Even if you’re a tech-challenged mom, I’m willing to bet your research skills have been finely honed just from homeschooling. You’re probably accustomed to looking for the answers you need when it comes to lesson planning, making your own unit studies, finding curriculum, and even meal planning. Just put those same skills to use when researching the answers to your high-tech kids’ questions.
Since we take a literature-rich living books approach in our homeschool, I found books that encourage girls to explore STEM. Some of the books we’ve read include:
Girls Who Code: Learn to Code and Change the World by Reshma Saujani
Ada Byron Lovelace and the Thinking Machine by Laurie Wallmark
Grace Hopper: Queen of Computer Code by Laurie Wallmark
Girls Think of Everything: Stories of Ingenious Inventions by Women by Catherine Thimmesh
These are a great way to provide real-life examples of women who have pursued their interests in technology and made an impact in that field.
My daughter has become interested in blogging because she sees me doing it. When she began asking questions, I was able to point her to great resources even when I couldn’t give her the answers directly about CSS and HTML. She recently read Blog Design for Dummies for fun. I’m so glad that I can provide the resources she needs and encourage her interests this way.
Outsource when necessary
When researching answers for my daughter, I found numerous opportunities for online courses for her. She has completed two courses from Youth Digital, learning how to design 3D games. She has taken courses through Udemy, School of Game Design, and utilized free resources like Scratch and the student versions of Unity, Maya, and 3D StudioMax.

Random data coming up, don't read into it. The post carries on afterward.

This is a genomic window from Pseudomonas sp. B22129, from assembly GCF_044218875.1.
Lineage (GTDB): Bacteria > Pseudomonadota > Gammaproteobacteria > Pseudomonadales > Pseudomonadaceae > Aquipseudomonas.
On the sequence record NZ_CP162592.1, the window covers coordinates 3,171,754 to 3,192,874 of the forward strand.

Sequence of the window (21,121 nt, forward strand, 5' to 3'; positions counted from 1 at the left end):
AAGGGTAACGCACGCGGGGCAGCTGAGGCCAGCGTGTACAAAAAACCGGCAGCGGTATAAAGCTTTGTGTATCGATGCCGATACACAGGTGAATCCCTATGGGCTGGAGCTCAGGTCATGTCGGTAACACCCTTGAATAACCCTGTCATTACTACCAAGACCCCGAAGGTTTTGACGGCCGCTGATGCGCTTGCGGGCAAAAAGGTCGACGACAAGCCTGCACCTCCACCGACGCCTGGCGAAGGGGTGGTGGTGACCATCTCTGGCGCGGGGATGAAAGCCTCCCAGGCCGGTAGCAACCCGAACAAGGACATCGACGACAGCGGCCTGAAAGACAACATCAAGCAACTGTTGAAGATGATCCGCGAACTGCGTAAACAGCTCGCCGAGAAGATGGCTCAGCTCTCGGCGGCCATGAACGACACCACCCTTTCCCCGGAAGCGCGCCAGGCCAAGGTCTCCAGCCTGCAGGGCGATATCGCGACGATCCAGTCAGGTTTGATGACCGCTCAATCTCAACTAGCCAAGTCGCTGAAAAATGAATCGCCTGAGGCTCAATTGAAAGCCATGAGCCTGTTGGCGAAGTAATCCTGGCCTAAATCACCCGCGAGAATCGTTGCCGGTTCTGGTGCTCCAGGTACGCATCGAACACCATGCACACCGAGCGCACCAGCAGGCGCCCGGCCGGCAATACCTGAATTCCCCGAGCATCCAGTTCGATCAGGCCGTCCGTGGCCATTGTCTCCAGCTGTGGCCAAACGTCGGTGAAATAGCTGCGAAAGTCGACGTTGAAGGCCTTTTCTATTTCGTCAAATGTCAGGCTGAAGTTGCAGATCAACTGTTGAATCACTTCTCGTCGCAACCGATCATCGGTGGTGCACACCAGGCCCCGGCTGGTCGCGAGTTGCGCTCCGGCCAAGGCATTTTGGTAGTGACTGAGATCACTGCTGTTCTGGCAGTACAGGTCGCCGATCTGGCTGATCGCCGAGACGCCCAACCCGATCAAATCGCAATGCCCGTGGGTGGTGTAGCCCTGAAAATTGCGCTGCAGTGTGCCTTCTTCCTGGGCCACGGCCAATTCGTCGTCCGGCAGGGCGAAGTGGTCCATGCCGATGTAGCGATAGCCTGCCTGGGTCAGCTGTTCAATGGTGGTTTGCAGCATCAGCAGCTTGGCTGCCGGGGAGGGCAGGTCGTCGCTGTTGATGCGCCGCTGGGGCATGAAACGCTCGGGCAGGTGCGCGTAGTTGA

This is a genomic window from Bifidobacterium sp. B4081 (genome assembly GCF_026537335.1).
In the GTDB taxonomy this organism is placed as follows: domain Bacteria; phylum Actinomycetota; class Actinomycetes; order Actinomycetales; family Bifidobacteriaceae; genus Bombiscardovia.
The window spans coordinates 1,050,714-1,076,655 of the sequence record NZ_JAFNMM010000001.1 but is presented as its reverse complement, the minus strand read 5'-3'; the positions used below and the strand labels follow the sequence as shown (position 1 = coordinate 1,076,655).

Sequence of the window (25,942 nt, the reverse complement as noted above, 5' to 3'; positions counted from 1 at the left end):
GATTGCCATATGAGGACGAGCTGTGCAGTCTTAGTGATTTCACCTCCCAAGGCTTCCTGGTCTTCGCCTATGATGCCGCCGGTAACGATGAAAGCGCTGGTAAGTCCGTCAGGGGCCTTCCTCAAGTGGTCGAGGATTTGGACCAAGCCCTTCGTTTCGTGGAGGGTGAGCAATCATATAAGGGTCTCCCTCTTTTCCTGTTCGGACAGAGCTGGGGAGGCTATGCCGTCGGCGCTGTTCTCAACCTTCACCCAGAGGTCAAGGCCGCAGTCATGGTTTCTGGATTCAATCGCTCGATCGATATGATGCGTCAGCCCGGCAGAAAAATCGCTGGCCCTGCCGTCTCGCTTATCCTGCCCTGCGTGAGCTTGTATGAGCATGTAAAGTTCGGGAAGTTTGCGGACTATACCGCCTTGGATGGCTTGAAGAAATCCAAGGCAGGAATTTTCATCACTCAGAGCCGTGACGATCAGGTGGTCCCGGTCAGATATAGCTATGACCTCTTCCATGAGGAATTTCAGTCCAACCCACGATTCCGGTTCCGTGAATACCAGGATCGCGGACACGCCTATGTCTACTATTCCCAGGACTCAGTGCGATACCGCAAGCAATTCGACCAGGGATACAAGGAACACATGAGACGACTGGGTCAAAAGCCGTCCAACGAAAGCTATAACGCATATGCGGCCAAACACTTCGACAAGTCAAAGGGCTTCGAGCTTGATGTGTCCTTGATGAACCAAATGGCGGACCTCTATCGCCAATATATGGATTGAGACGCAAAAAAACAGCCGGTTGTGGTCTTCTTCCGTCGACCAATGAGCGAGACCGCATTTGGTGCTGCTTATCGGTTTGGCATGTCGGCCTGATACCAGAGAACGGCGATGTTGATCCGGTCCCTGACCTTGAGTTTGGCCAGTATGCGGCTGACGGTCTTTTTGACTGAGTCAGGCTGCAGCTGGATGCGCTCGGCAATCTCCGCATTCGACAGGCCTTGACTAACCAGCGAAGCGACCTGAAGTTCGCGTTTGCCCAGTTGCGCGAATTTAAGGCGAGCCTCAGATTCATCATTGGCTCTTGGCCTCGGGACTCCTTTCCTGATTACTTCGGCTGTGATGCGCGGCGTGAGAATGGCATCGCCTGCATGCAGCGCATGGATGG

Remember that just because you may feel tech-challenged, it doesn’t mean that you can’t find exactly the courses and resources your high-tech kids need to succeed with their studies. Part of homeschooling is knowing when you should outsource certain subjects to give your kids the best educational experience tailored to their individual needs.
My best advice for how to homeschool high-tech kids when you’re a tech-challenged mom is this: Don’t let your tech-challenged fears hold you back from providing the opportunities your high-tech kids need to pursue their interests and talents.
Replace traditional research reports and shoebox dioramas with interactive, media-rich student projects.
Discover 25 free apps that will turn your kids into techie creators.
Download Techie Homeschool Mom's List of 25 Free Apps for Creating Student Projects
Tell me, are you tech-challenged? How do you nuture your kids’ techie interests?
Recommended Reading for Techie Homeschool Moms:
The Tech-Wise Family: Everyday Steps for Putting Technology in ItsHands Free Mama: A Guide to Putting Down the Phone,Hands Free Life: Nine Habits for Overcoming Distraction, Living Better,Parenting in the Age of Attention Snatchers: A Step-by-Step GuideApps All Parents Should Know